Paying points is a typical offering to cast and crew on low budget projects. However, most independent production companies never payout points because they never have it contracted – Just offered by word of mouth. Those companies that actually contract the points may have little left over to pay it.
I’ve used points for several film projects and it works well as long as the film has multiple release venues including video and television distribution. The only unfortunate thing the producer has to deal with is a lot of paperwork for years. To reduce the tracking efforts, many times a date will be picked to offer the cast and crew an opportunity to sell their points back to the production company for a certain dollar amount or for product.
Sometimes the payment is made with excess DVDs based on a discounted value. This allows the cast member to sell the DVDs for cash or give them away to friends and family during the holidays or for birthday gifts. I was involved in a points based project that paid me 300 VHS tapes. I sold some, but you can guess what my kids gave at every birthday party they attended for an entire year. Had I sold all the tapes at 50% off retail, I would have made 3X my normal production rate.
Points vary greatly between projects and so does the amount of cash involved. One project paid 20% of a person’s rate in cash and the rest in points. Another project paid 10% in cash, 50% in points, and 40% in DVDs. The variations to financial packages are endless, but the key concept to understand up front is that eventually the production company will want the points off of the books and will either have a cut-off date or a buyout date for the points.
Here is a made up breakdown of dollars to clarify what is available for point payouts:
$140,000,000 Actual Box Office Receipts
$100,000,000 Reported Box Office Receipts (after counting errors)
– $20,000,000 House Nut – Negotiated amount to cover concessions for film
$80,000,000 Theaters pay to distributors
– $20,000,000 Deduction to cover P&A (prints and advertising)
– $40,000,000 Distributor fees/margins
$20,000,000 Gross payment to producer
– $6,000,000 Production costs (cash returned to investors)
– $9,000,000 Investor payback agreement
– $1,000,000 LLC Operations
$4,000,000 Net Profits
– $3,000,000 Investor profits
$1,000,000 Point payout (all points total to 100%)
Please note that in the above scenario the people on the point system are the last ones paid. It should also be noted that the film scenario brings the point people to breakeven, which means their payout for DVD and television sales will be much higher as the investor payouts will be much smaller going forward. This is due largely to the producer scaling the payback structure to reward himself should he make a hit. On the above scenario the investors’ payout schedule declines after they reach 2.5X their original investment.
Every monetary exchange percentage is highly negotiable. The general rule of thumb for the producer is to get as much cash up front from the distributor as possible since creative accounting can reduce payback after the film’s release. The same rule applies for cast and crew. However, if the only way to be a part of a certain picture is to be on the point system, make sure it is in writing and the film has multiple venues. Also make sure alternative payouts or buyout programs are in writing.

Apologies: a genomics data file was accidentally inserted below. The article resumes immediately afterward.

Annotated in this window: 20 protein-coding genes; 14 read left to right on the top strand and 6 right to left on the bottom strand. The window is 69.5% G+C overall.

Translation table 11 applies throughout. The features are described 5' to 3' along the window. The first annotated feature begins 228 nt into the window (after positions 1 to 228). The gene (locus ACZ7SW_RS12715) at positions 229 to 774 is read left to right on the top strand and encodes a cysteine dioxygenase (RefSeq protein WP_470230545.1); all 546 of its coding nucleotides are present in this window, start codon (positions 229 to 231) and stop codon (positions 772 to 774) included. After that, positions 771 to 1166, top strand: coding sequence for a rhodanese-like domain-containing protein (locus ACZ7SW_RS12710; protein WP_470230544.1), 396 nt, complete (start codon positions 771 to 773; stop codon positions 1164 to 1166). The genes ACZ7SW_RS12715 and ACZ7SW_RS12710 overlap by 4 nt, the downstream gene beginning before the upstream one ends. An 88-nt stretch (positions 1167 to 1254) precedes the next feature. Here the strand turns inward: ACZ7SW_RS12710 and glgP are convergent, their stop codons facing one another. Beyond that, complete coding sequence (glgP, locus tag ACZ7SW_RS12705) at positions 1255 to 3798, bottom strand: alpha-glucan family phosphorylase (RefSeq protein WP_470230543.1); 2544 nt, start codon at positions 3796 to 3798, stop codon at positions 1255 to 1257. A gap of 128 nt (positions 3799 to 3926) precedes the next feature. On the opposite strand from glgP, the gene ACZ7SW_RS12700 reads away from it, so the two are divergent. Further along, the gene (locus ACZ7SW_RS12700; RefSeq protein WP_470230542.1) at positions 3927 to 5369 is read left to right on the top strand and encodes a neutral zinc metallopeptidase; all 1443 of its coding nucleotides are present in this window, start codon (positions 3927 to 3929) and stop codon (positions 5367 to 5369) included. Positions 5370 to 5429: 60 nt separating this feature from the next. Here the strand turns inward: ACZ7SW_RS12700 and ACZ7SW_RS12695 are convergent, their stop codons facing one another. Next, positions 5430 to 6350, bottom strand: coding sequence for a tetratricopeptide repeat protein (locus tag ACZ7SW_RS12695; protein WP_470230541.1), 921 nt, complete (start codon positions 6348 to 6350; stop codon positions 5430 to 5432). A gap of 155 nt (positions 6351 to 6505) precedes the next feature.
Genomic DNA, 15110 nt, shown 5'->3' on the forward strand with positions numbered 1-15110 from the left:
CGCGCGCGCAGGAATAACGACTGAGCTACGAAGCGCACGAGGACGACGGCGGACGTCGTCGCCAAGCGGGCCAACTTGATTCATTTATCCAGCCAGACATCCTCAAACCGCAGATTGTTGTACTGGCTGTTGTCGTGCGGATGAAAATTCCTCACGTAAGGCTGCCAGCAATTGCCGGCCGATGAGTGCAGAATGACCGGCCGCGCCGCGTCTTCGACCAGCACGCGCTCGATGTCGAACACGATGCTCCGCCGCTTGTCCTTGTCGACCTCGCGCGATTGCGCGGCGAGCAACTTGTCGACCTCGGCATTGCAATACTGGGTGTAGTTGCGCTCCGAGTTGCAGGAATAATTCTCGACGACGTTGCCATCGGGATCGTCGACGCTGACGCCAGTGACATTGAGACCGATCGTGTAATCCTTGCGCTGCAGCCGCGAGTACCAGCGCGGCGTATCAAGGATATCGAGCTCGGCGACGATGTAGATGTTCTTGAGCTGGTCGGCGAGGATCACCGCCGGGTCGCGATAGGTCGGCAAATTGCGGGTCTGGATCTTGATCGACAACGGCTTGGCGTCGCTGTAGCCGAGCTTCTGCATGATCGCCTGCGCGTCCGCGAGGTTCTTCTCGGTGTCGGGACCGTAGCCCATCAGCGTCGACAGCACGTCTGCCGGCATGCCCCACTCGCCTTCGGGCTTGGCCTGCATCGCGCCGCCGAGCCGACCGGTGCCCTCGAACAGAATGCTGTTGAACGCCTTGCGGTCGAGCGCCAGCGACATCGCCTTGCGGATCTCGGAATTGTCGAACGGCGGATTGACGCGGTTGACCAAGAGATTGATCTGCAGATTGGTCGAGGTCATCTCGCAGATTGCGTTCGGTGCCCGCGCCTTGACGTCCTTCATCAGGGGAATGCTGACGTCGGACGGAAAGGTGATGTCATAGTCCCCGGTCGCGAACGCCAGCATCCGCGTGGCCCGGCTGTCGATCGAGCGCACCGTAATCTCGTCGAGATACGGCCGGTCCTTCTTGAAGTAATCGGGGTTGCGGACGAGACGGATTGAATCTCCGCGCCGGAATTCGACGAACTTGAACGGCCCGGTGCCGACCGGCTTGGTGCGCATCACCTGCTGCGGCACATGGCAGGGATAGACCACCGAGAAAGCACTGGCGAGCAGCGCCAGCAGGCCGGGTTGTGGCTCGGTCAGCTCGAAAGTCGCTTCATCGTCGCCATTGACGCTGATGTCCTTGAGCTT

There is one other concern about the point system and that is the 100% ceiling. Since it is against the law to promise more than 100% of profits for payout, the total number of points given out will always equal 100%. So if the production company offers you 10 points and they give out 20 points in total, you own 50% of the payouts. If however, you are promised 80 points and they give out 1,000,000 points, then your percentage isn’t worth talking about, as it isn’t even high enough to be considered a rounding error.
Even if you get the estimated number of points in writing, there is a consideration clause for going over budget. So lets say you sign an agreement for 120 points out of 10,000 points and the film goes over budget. There might be additional points paid out to bring a new stunt team in for the mass explosion scene. The new total number of points rises to 12,000 changing your 1.2% payout to 1%. According to the above scenario, your $12,000 payout just dropped to $10,000.
Also, the above scenario of an independent film bringing in $140MM at the box office is a great scenario to spell out how the points work, but consider that the average independent film only makes $6MM at the box office. This puts approximately $6,000 into the points kitty for the cast and crew. Now your 1% equates to a nice dinner or a dozen DVDs. However, the additional venues of release will increase your payout.
Copyright © 2013 by CJ Powers
Photo © mellefrenchy – Fotolia.com
Is it the Producer making these deals, or the UPM, or a lawyer? What if this is all “greek” to a new filmmaker?
The producer is responsible for the points and its distribution, but might have a lawyer write up the agreements and the UPM manage the agreements with the cast and crew.